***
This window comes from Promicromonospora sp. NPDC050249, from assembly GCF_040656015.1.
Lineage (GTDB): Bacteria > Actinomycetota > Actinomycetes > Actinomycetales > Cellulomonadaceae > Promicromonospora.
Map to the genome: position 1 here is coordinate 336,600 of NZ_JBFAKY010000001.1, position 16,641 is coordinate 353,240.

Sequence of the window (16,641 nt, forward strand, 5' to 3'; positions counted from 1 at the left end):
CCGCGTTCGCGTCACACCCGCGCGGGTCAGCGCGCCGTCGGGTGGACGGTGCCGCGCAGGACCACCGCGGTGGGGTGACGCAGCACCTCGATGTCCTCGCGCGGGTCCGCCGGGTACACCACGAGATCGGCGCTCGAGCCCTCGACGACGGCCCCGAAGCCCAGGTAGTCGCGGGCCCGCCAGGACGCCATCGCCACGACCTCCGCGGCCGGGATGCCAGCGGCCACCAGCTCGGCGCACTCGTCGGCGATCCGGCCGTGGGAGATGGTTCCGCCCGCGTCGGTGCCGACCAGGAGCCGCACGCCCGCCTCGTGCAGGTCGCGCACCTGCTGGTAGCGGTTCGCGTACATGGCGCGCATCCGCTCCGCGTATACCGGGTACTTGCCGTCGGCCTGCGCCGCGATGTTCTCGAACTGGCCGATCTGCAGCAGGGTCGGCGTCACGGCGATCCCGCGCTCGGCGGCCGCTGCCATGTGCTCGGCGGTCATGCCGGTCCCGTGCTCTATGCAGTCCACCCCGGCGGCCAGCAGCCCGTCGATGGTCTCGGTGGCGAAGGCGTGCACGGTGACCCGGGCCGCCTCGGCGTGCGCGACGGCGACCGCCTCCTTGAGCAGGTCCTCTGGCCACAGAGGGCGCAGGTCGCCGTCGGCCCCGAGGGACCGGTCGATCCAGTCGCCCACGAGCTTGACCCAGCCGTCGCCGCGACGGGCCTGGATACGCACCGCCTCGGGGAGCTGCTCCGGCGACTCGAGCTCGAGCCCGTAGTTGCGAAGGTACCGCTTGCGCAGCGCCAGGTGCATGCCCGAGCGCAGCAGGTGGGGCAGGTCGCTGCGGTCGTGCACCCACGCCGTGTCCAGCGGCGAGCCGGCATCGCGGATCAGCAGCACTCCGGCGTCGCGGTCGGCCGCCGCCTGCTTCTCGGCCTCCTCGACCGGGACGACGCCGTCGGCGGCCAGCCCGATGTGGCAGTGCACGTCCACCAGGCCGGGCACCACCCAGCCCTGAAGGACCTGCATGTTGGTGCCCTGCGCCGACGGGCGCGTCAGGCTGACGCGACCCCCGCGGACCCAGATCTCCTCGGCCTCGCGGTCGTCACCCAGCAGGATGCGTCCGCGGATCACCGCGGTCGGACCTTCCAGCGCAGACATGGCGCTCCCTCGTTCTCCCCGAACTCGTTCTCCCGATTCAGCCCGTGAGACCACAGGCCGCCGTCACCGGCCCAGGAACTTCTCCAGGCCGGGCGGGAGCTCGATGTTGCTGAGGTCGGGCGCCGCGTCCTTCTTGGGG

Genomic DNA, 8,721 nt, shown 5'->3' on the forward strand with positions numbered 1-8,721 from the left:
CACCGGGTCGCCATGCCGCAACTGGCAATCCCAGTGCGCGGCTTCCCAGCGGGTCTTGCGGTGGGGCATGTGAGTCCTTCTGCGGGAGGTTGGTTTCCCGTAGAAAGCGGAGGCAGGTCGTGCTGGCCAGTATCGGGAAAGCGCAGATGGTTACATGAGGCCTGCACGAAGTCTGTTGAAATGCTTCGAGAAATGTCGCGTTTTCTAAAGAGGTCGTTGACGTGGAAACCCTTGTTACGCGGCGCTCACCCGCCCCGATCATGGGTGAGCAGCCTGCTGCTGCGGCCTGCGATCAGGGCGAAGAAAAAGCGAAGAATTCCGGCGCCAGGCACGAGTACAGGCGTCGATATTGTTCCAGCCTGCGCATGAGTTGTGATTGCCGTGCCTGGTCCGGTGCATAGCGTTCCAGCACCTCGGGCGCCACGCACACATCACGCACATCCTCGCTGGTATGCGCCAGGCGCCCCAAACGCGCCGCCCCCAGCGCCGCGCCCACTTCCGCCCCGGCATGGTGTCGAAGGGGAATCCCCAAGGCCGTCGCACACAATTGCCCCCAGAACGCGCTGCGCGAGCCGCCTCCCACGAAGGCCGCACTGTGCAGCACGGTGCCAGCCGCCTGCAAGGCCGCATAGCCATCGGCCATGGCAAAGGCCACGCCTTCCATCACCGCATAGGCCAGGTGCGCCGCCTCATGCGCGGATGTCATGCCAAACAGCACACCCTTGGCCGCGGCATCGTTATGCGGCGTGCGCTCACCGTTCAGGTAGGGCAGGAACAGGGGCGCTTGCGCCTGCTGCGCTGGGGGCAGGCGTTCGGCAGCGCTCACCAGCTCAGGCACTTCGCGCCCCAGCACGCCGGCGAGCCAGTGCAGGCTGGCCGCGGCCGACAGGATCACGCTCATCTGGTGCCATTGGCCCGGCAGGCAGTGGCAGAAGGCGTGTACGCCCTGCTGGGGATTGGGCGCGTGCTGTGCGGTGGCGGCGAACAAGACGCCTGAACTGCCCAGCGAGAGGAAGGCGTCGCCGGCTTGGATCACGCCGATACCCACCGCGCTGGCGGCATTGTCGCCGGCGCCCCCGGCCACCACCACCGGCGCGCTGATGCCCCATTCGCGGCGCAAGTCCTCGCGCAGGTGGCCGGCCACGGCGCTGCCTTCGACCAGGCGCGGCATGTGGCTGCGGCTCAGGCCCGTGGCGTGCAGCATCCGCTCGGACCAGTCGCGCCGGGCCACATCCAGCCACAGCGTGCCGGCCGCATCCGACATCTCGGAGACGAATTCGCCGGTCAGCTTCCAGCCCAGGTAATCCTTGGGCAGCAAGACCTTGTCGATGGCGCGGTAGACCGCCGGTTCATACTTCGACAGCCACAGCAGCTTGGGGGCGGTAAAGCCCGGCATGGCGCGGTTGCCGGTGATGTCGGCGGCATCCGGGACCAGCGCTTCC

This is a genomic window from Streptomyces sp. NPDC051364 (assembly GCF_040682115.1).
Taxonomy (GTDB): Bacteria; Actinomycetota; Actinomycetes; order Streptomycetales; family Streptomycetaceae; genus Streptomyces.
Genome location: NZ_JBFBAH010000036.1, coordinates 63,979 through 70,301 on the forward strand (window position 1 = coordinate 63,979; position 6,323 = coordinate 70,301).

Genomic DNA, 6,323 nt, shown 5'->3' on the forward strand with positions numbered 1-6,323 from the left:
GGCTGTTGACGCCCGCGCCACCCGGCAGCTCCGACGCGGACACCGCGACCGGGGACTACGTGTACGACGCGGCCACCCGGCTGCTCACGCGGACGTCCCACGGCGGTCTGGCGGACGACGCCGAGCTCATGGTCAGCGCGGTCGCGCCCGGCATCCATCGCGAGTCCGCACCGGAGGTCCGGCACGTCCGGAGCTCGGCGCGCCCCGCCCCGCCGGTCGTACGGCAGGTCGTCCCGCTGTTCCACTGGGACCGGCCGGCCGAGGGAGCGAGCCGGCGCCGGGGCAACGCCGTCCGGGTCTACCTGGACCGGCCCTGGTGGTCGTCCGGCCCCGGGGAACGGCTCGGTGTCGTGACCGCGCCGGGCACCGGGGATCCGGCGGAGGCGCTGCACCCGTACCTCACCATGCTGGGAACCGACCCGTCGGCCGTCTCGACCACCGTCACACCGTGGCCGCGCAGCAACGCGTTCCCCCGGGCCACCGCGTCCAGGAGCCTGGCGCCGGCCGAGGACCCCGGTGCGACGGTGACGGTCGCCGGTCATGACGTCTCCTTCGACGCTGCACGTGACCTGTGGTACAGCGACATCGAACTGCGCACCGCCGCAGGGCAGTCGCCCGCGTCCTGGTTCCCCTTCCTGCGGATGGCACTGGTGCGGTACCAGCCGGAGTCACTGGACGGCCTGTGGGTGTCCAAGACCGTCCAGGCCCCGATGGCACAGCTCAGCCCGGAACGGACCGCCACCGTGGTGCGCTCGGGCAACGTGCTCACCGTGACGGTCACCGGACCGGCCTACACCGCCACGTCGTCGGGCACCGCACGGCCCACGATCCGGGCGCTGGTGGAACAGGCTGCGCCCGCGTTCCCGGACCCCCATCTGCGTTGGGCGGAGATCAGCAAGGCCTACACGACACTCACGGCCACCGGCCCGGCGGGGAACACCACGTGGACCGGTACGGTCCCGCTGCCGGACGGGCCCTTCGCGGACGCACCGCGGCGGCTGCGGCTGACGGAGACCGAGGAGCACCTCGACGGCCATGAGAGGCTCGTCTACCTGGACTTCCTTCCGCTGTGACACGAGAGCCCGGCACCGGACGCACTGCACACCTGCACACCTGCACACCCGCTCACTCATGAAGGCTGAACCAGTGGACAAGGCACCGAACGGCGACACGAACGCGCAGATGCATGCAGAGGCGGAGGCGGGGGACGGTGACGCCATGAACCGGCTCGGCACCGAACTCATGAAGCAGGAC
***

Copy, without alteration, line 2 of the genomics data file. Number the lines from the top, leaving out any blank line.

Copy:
Lineage (GTDB): Bacteria > Actinomycetota > Actinomycetes > Actinomycetales > Cellulomonadaceae > Promicromonospora.